Christmas shopping season is upon us! And while it’s easiest just to turn to Amazon and other major retailers to check everything off your list, we’d actually like to invite you to think about the impact of your shopping — not just your giving. The truth is that you make a real difference by shopping small and the holiday season is one of the most important times of the year to understand the power of ethical shopping.
We have the privilege of telling the stories of dozens of artists and entrepreneurs throughout the year — many of them are small business owners. We’ve gathered those businesses that have shoppable websites and included them for you here in our Grotto Network Gift Guide. If you find something you like here, be sure to check out the story of the people who created it!
Alabaster co-founders Bryan and Brian have reimagined the Bible with stunning visuals and an updated design. “It’s not only deepening people’s experience with God, but shaping where Bibles are placed in the household,” Brian told Grotto.
David Simnick wanted to improve hygiene in the developing world so he Googled “how to make soap” and set out to build a business. A few years and six million bars of donated soap later, he knows they are making a difference. Stay clean and fresh AND give back with these impactful soaps.
Vince Hicks was given a second chance when he was hired by Purposeful Design — a furniture company on a mission to change lives and transform the world.
John’s Crazy Socks is a father-son venture inspired by co-founder John Lee Cronin. John has Down syndrome, but he doesn’t let that stop him from running a business that he’s passionate about. John’s affinity for crazy socks paired with his love of making people smile made the mission clear: to spread happiness.
An alpaca farm run by the Sisters of Providence in Saint-Mary-of-the-Woods, Indiana supports the sisters’ mission to care for creation. Stay cozy with this alpaca yarn handknit beanie or hiking socks.
Working at Homeboy Industries gave Omar a chance to heal from a gunshot wound and gang life. Support a life-changing cause when you buy Homeboy swag.
The Williams family first talked about selling Catholic socks as a joke. But now they run a joy-driven small business called Sock Religious. “People have this assumption that Catholicism is boring — and that is so far from the truth,” they told Grotto.
FOOD AND DRINK
Fudge, fruitcake, and jelly?! These monks do it all — even if to the outside world their contemplative life looks “useless.” We got an inside look at their life through Brother Paul Quenon, OCSO, a poet, photographer, and Trappist monk living at Gethsemani Abbey.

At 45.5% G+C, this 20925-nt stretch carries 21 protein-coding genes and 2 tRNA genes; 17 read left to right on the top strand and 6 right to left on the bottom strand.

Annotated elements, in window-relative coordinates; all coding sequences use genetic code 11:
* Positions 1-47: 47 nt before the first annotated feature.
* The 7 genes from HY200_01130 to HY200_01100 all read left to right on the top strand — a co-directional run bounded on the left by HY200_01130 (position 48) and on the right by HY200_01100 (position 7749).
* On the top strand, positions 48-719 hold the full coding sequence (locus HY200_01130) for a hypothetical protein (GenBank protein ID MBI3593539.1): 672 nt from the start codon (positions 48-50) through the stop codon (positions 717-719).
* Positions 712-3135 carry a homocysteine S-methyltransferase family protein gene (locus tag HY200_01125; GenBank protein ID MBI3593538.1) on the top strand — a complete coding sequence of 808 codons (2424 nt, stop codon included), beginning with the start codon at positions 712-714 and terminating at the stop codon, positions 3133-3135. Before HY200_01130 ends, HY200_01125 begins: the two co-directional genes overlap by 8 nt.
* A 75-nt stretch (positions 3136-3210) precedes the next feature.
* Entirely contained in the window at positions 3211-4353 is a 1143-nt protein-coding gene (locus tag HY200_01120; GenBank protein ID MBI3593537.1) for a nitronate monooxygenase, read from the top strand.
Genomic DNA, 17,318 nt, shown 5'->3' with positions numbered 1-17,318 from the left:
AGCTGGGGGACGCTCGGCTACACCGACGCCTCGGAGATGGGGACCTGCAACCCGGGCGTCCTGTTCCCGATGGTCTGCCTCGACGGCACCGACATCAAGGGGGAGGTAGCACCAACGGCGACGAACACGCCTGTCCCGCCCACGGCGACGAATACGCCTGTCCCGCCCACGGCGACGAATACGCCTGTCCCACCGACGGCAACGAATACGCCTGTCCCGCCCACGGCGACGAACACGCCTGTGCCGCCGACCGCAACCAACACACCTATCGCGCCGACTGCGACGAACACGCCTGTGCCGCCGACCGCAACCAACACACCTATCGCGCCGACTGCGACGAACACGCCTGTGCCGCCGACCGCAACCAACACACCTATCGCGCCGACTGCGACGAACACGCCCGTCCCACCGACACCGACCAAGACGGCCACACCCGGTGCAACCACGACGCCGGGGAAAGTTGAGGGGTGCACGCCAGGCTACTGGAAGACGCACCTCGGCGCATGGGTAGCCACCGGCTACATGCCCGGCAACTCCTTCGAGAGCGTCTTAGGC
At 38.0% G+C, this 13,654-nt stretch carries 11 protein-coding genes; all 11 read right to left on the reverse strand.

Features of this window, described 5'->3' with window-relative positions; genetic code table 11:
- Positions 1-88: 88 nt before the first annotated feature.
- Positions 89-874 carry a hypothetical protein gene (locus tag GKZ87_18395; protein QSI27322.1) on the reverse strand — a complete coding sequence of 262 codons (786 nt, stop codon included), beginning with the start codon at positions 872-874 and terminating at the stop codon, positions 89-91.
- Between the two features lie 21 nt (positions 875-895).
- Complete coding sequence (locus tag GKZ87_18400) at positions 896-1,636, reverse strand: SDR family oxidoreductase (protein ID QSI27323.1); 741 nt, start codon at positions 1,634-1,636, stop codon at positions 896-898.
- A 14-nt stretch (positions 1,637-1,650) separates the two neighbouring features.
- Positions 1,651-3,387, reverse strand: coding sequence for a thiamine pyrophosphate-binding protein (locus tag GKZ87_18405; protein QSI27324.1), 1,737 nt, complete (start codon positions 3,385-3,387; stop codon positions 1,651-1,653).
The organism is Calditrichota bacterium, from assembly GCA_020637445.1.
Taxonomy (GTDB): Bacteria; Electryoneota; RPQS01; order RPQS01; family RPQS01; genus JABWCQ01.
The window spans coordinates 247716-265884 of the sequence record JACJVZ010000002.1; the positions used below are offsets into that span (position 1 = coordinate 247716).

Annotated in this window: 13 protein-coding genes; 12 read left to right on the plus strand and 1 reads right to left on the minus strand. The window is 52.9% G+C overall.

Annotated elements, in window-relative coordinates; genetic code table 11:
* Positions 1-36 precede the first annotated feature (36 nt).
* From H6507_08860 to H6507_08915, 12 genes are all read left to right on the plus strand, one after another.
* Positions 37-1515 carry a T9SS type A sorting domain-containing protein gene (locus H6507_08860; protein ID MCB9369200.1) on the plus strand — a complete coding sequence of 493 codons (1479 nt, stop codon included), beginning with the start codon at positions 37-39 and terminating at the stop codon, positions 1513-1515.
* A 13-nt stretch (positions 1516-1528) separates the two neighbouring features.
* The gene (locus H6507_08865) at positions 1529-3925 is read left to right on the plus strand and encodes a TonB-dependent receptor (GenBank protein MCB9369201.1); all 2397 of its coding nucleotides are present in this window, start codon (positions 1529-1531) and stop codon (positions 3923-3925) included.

Father Dom Roscioli has been making homemade wine for a long time. After he was diagnosed with cancer, he saw this hobby as a way to serve people and share about the saints, so he started his own winery: Holy Spirits Wine. “Our mission is to make people aware of how good they are,” he told Grotto.
Fine artist Katie Sahm lives and works in Indianapolis, spending most of her time painting, taking photographs, and attempting to make the world a more beautiful place one day at a time. When she took the leap to become a full-time artist, she brought a fresh perspective to religious art, which is often very traditional.
In art school, people told Eric Armusik he would never have a career with his classical figurative style of art. Now he supports his family by paiting full time and his art is displayed all over the country.
Stained glass is one of the Church’s most iconic art forms. Judson Studios in Los Angeles is reviving this art with a new technique. “What fusing does differently is it replaces a lot the darkness with a lot of light,” says lead artist Tim Carey. Today, Judson is the oldest family-run stained glass studio in America.
“If you don’t fail, you don’t succeed,” says hand blown glass artist Cathi Milligan. Her work creating beautiful glass pieces has taught her a lot about learning from mistakes and getting better every day.
When Ted Yoder’s hammered dulcimer cover of Tear For Fears went viral, his music moved people in a way that he never imagined. “What I want to do most with my music is just bring people peace,” he shares, as he plays another beautiful song on this unique instrument.
The Bergamot is a husband-wife musical duo creating music to give people hope and meet them where they’re at in a vulnerable and authentic way. Recently, they held an auction to help fund a music therapy program.
We are so impressed by this journal/planner that we gave it away on our Instagram feed a few weeks ago. It’s a great gift for both super-organized people and that friend who needs a little help getting their life together. Drawing from the wisdom of monastic life, modern psychology, and best practices in personal productivity, the Monk Manual provides a daily system that will help you find clarity, purpose, wisdom, and peace in the moments that make up your life.